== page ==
The National Disability Insurance Scheme: a quick guide

1 September 2016

The National Disability Insurance Scheme (NDIS) provides support to people with disability, their families and carers. It is jointly governed and funded by the Australian and participating states and territory governments. The NDIS is being introduced across Australia from July 2016, except in Western Australia where it is still being trialled.

The main component of the NDIS is individualised packages of support to eligible people with disability. When the NDIS is fully implemented in 2019, it is expected that around 460,000 Australians will receive individualised supports.

The NDIS also has a broader role in helping people with disability to:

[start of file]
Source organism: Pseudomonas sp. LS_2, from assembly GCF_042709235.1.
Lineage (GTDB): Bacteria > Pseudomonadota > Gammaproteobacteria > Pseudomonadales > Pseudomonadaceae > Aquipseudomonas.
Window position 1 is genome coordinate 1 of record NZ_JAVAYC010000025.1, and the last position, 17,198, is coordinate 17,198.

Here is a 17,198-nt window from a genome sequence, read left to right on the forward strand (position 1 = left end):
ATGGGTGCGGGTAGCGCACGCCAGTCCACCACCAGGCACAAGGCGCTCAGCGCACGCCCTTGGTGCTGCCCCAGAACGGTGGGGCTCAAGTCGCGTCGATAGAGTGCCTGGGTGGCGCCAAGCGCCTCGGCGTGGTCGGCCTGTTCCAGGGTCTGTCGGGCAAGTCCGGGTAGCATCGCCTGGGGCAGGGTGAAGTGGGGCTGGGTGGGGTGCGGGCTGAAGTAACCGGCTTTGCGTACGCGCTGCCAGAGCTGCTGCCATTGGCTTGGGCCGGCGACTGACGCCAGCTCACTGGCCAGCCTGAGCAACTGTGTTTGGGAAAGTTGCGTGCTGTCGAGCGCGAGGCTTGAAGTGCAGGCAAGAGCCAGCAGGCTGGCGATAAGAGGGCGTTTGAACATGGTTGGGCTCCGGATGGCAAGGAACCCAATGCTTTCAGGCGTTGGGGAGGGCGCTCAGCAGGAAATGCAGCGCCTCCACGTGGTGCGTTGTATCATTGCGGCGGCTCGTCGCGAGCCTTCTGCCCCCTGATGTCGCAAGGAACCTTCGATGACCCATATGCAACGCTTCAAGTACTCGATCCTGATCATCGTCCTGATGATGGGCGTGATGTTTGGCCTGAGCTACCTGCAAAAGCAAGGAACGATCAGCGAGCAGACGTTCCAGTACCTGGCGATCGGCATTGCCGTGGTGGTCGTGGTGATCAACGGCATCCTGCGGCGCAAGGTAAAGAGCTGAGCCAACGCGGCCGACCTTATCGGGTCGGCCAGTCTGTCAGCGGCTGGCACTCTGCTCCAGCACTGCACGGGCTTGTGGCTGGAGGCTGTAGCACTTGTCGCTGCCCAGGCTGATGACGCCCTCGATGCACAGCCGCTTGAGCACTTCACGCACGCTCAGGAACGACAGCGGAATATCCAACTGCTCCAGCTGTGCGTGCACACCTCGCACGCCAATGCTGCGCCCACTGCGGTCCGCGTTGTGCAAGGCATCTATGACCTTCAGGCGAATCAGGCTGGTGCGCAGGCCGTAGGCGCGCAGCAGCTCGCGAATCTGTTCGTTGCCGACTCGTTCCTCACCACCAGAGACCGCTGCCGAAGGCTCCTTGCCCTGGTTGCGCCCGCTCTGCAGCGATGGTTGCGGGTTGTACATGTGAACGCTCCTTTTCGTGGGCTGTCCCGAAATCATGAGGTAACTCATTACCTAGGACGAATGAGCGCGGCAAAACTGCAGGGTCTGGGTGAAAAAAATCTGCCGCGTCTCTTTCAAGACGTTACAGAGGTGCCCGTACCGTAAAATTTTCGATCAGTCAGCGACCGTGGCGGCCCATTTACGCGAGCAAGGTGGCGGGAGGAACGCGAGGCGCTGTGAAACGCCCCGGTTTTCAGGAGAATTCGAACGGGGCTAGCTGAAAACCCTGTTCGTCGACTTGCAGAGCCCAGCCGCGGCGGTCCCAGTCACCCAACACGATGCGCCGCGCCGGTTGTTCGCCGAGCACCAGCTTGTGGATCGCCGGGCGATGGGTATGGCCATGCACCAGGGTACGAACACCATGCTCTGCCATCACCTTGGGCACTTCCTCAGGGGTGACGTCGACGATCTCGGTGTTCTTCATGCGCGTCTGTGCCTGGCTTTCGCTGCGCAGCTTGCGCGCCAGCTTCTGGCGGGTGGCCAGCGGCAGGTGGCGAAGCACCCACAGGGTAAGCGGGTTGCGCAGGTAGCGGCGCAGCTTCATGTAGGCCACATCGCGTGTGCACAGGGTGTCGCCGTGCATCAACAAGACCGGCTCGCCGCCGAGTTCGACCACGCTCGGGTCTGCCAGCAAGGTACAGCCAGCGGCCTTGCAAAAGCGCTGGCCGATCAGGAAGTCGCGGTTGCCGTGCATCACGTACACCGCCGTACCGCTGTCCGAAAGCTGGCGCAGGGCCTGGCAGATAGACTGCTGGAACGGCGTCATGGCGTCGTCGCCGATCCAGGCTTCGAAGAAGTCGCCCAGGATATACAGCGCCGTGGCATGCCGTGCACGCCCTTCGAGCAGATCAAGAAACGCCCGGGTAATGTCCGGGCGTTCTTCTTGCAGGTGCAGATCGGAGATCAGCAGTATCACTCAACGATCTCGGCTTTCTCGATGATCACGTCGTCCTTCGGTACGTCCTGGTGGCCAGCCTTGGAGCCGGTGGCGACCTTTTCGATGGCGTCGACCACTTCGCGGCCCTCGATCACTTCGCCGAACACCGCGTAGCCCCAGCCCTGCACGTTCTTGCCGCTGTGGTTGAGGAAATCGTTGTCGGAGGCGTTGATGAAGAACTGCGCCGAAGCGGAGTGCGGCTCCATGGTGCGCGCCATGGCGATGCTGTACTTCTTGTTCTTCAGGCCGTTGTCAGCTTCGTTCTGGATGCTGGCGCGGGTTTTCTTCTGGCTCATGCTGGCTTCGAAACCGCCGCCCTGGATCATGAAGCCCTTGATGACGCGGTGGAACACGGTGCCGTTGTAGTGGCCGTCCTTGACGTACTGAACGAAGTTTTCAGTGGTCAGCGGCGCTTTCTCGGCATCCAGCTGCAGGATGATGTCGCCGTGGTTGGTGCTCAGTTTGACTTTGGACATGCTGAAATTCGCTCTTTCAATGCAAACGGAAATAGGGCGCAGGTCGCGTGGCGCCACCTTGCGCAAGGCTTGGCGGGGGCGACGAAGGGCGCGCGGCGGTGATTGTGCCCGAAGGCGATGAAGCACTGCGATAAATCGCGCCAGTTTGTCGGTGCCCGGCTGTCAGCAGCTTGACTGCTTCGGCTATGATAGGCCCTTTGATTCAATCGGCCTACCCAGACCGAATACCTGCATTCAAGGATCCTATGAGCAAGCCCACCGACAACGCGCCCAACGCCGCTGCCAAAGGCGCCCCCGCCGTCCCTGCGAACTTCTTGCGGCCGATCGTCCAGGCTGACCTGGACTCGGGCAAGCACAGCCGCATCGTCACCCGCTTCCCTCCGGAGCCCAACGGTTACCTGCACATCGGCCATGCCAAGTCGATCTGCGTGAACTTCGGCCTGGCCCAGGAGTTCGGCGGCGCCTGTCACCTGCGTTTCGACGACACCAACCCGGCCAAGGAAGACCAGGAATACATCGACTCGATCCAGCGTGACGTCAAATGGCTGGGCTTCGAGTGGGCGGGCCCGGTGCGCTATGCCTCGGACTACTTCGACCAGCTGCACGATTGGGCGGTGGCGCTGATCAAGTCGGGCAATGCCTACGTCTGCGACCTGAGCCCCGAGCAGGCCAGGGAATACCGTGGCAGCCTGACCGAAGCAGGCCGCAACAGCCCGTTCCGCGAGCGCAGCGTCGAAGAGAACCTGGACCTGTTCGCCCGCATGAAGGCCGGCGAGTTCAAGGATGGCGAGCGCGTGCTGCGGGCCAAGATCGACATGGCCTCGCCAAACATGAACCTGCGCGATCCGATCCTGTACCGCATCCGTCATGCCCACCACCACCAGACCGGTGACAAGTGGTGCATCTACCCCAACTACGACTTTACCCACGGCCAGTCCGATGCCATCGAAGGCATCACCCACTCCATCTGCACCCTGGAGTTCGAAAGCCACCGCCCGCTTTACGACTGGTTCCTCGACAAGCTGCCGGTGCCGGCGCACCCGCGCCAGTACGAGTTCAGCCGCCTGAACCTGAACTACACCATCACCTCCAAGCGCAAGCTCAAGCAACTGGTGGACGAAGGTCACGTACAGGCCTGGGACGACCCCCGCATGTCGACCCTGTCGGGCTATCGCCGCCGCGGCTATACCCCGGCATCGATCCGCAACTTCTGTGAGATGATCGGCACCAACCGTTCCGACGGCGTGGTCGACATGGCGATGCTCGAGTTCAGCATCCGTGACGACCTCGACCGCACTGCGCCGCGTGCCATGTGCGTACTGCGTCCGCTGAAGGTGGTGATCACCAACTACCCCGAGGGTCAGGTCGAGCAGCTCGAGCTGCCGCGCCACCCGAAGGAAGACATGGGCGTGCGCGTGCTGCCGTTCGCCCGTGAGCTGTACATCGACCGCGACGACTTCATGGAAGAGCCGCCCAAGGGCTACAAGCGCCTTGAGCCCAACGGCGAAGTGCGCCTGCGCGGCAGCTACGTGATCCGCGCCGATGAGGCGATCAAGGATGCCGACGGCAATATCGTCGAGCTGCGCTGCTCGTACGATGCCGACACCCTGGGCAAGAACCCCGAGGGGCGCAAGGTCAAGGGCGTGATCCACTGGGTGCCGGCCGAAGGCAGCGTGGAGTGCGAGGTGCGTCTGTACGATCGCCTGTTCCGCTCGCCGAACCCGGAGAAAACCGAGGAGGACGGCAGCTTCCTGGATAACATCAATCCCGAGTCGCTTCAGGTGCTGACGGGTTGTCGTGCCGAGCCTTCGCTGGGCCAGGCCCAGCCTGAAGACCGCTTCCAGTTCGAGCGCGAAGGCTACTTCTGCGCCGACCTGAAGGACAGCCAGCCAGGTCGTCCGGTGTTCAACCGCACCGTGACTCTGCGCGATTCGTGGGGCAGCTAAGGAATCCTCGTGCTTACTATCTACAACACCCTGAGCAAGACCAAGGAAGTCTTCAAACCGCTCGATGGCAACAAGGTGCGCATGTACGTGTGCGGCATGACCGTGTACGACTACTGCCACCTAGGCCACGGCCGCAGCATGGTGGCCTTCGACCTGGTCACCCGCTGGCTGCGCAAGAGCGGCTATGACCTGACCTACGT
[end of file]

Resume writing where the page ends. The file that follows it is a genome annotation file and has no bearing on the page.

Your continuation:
• access mainstream services, such as health, housing and education
  • access community services, such as sports clubs and libraries and
  • maintain informal supports, such as family and friends.

The NDIS is not means tested. Like many other Australian Government social policy programs—such as Medicare, the Pharmaceutical Benefits Scheme and income support payments—the NDIS is an uncapped (demand-driven) scheme.

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Suggested Citation

Luke Buckmaster, 2016, The National Disability Insurance Scheme: a quick guide, Parliamentary Library (Australia), viewed 24 April 2017, <http://apo.org.au/node/67233>.

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